Thavibu Gallery | Contemporary Art from Thailand, Vietnam and Burma
artprice

U BA NYAN (1897 - 1945)


from the book Old Myanmar Paintings in the Collection of U Win (05 April, 2006)

U Ba Nyan had an extraordinary ability to create art. His inborn aptitude for painting made him renowned internationally. He was the fourth of six children raised by U Ba Oh and Daw Nyo. He had a talent for painting since childhood and copied everything from nature. He studied the application of colour and the principles of depicting arabesques and dragons under the guidance of U Pho Maung. U Ba Nyan stayed with him for four years as a disciple.

One day, the Maubin district officer, Major Roberts, visited Pandanaw, and observed U Pho Maung’s art workshop. The major saw the results of U Ba Nyan’s workmanship, and as he had a smattering of basic art, formed an estimate of the young man’s ability to be an up-and-coming painter. In 1915, at the major’s recommendation, the government supplied U Ba Nyan with a stipend to study painting at the Norman School in Mawlamyaing with Sayar U Ba Lwin, a master who had studied Myanmar traditional art as well as perspective drawing. After he passed the seventh standard at Norman School in 1911, U Ba Nyan painted a portrait of King George V. This painting received first prize in the All Schools of Myanmar Art Competition. Mr. Kinch, headmaster at St. Matthew’s in Mawlamyaing, sent for him and taught him the European painting style.

A tuberculosis specialist, Doctor Lancaster, staying with his friend, the Royal Consultant Chief Officer Sahar Court Butler, visited many Myanmar towns and villages during his observations of the disease. While on tour, he came across some of U Ba Nyan’s paintings at the Norman School. Doctor Lancaster mentioned these paintings to Royal Consultant Chief Officer Sahar Court Butler at dinner. The next day, this official wrote a letter to the Norman School headmaster Mr. Mart asking him to bring U Ba Nyan’s paintings over as soon as possible. As a result, with the arrangement of Sahar Court Butler, U Ba Nyan proceeded to Yangon. Professor K. M. Ward, who had earlier seen and appreciated U Ba Nyan’s paintings during a stay at Mr. Kinch’s school, appointed him assistant drawing master at the Yangon High School. He tried painting Myanmar designs in the Myanmar style repeatedly. After three years, he became well trained in this style of art.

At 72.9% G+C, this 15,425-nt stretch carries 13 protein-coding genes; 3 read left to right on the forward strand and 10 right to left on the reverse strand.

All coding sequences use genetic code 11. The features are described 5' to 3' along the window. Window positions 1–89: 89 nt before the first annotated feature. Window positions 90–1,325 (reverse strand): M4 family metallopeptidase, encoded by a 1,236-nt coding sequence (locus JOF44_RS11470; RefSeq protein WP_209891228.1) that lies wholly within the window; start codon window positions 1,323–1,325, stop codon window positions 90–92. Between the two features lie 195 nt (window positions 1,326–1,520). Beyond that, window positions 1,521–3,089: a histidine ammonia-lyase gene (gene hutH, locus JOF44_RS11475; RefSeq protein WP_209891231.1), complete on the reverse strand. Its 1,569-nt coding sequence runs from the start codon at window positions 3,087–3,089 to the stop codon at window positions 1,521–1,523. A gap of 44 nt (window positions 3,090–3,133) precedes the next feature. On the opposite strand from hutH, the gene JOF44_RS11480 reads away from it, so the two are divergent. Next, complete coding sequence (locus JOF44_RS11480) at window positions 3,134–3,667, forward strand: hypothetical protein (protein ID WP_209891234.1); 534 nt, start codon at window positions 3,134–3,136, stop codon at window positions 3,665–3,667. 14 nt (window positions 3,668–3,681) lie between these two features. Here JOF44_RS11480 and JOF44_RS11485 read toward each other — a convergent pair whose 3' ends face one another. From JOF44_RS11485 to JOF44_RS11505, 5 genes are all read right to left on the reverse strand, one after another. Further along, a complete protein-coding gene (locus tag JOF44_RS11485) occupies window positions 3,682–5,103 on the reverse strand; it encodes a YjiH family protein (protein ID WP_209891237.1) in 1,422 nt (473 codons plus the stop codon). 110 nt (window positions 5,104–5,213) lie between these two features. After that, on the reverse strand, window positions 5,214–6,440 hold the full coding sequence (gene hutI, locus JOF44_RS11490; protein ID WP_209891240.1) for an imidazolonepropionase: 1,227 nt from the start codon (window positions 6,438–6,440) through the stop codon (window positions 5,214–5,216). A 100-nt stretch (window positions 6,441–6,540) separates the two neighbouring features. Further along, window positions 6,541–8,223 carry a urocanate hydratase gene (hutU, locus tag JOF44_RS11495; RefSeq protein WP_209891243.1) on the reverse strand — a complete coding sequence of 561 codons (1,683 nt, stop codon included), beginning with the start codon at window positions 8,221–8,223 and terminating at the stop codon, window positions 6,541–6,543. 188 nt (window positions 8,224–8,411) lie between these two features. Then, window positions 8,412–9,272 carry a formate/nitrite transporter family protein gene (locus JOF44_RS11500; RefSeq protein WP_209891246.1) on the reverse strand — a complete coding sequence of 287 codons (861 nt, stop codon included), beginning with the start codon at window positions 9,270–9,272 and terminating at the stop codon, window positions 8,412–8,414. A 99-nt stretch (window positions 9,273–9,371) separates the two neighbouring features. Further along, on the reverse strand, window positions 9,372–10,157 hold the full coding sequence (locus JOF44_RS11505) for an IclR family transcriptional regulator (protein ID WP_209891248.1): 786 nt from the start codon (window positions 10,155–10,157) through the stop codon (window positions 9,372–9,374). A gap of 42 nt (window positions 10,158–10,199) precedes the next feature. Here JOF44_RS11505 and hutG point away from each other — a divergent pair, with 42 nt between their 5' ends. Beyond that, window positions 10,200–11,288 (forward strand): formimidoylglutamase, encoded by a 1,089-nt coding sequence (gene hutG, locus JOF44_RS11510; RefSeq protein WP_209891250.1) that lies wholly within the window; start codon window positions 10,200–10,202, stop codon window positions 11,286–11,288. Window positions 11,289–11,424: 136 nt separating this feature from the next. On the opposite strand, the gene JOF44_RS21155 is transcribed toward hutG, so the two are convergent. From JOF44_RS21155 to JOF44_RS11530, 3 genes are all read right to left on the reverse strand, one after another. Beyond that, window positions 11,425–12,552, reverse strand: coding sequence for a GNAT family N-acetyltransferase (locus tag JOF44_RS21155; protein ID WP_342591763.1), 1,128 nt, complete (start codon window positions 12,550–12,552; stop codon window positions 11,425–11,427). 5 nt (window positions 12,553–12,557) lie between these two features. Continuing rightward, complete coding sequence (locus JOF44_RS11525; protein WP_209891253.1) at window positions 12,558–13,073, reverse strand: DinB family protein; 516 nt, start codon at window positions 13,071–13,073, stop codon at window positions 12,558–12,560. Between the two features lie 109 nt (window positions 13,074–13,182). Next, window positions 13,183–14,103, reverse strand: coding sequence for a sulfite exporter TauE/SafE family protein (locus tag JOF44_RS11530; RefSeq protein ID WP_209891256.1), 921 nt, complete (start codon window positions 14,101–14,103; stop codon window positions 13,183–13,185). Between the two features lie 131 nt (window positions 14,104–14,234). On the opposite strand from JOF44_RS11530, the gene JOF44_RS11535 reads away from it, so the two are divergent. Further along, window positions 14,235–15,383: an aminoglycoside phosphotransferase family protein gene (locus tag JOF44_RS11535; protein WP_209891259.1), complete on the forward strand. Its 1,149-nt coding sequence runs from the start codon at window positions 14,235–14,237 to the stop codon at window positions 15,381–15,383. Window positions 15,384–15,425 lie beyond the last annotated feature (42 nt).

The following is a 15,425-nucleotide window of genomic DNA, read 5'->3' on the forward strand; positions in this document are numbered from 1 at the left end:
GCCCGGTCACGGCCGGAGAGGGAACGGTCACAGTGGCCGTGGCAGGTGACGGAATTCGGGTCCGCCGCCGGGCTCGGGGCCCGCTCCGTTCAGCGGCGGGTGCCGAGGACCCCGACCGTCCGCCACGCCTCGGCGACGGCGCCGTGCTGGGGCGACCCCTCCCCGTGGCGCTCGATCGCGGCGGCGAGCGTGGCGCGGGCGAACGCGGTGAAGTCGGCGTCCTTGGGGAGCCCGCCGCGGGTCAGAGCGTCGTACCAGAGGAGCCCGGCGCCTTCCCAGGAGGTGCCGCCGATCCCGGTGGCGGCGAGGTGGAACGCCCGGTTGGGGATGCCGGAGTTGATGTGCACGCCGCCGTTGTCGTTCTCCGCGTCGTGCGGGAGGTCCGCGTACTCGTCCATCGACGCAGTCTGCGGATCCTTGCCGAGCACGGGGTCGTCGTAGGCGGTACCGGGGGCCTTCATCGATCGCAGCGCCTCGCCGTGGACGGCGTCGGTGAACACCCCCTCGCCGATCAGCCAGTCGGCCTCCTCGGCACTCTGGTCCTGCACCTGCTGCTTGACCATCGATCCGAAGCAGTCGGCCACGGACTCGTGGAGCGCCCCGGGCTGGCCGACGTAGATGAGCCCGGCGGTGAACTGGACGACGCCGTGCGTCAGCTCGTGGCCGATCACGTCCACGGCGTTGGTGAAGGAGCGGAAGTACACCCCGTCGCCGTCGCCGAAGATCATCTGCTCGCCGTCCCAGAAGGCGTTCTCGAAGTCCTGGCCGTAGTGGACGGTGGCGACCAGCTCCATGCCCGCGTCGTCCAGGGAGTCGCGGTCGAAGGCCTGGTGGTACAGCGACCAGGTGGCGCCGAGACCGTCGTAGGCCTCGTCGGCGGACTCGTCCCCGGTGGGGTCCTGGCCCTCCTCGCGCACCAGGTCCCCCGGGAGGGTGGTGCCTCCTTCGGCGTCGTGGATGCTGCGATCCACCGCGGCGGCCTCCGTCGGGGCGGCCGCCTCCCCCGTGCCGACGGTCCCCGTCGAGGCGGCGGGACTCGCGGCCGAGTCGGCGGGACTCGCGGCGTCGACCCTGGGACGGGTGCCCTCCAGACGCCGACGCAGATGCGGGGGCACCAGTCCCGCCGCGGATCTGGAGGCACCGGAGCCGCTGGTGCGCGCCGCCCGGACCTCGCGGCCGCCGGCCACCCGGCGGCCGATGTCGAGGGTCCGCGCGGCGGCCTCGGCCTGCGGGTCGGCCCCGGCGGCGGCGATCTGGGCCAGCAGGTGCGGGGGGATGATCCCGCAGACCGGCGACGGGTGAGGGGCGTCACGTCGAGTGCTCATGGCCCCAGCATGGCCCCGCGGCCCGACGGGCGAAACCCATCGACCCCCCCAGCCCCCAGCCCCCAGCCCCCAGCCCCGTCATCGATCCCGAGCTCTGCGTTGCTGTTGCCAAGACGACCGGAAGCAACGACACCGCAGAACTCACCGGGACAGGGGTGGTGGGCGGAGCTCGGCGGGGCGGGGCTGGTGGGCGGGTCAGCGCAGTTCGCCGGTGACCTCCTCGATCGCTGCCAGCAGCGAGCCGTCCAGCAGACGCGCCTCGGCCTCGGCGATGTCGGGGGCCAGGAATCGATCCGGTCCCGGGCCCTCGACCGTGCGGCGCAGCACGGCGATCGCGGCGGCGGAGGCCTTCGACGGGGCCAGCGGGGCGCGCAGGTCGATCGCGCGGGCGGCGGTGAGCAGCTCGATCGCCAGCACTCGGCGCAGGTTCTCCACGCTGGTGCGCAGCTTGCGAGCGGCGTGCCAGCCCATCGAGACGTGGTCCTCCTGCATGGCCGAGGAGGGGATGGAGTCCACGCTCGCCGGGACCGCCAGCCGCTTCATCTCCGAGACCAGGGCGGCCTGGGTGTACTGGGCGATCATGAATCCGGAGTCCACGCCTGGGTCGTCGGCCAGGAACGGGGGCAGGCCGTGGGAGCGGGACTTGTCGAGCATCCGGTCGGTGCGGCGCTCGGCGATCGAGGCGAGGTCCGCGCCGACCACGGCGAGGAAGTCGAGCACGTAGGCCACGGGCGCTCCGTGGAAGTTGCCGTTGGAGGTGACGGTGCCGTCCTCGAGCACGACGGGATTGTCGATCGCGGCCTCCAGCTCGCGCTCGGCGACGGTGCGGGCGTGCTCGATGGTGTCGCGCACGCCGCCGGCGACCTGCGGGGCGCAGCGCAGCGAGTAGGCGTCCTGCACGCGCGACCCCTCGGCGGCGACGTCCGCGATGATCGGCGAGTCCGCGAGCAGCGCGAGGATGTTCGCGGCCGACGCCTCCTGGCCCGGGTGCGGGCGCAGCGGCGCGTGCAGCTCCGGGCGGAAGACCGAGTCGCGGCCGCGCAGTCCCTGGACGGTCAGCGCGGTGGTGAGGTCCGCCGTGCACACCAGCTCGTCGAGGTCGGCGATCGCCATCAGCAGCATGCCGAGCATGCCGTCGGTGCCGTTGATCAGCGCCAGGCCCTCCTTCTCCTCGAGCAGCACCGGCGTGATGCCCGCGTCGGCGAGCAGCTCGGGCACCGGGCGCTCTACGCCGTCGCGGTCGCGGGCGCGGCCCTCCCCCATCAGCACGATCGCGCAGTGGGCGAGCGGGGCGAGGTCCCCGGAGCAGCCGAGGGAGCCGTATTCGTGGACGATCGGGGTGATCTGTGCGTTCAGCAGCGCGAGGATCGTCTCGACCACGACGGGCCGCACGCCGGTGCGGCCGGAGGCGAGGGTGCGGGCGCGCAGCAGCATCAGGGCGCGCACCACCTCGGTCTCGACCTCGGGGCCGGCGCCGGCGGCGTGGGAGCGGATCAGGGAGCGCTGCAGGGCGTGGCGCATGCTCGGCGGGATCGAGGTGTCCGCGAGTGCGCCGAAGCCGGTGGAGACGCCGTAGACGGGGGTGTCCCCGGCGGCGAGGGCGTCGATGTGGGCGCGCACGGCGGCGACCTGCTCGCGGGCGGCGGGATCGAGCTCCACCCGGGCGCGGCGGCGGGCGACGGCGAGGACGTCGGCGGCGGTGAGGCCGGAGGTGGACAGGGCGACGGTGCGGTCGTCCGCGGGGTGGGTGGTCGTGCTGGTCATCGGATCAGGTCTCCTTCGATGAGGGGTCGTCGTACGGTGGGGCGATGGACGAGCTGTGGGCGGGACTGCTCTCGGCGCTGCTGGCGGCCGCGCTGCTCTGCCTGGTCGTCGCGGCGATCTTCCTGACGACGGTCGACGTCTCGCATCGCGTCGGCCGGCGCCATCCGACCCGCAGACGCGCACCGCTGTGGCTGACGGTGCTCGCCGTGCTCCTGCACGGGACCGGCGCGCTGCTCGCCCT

In 1920, the Burma Art Club expanded its classes. Professor Ward taught oil painting, Martin Jones taught the anatomy of the human figure and U Ba Nyan taught basic design. He was the ost class teacher among Myanmar teachers at the Burma Art Club. In early 1921, the Ministry of Education textbook committee bought U Ba Nyan’s Myanmar designs. On 24 August 1921, U Ba Nyan left for England together with a scholarship architect, U Thar Dun (page 16). His sketchbook was full of seascapes, skies, wharf labourers and sailors on deck. Upon arrival, he proceeded to learn painting at the Royal Art Academy. At about the end of 1922, he moved to the Yellow Door Fine Arts School, the fashionable establishment of the artist Stephen Lat. The master taught him separately at his studio. On 18 July 1924, the title of “Royal Etcher” was conferred on U Ba Nyan. In that year, the Wembley Exhibition was held in London. Backgrounds of Myanmar were needed for two paintings at the exhibition. So the Office of India assigned U Ba Nyan to paint these backgrounds.

In early 1925, he returned to Myanmar, together with over three hundred of his paintings. He attended weekly classes at the Burma Art Club and communicated his experiences whenever he got the opportunity to talk about art. Soon an exhibition was held to show his paintings brought from England. U Ba Nyunt, owner of the Myanmar Ah Swe Film Company, commissioned U Ba Lone and U Ba Nyan to paint film posters. The name of the film was Hmime Wai Wai. U Ba Nyan painted with bold brushwork, lively colours and rough strokes. A poster competition held by the Marketing Board received three paintings by U Ba Nyan. He won first prize at the competition. This prize, a round-trip ticket, entitled him to travel all over Europe within the next one and a half years. Moreover, he received sixty pounds each for the three posters. Before the end of 1925, U Ba Nyan left for England for the second time.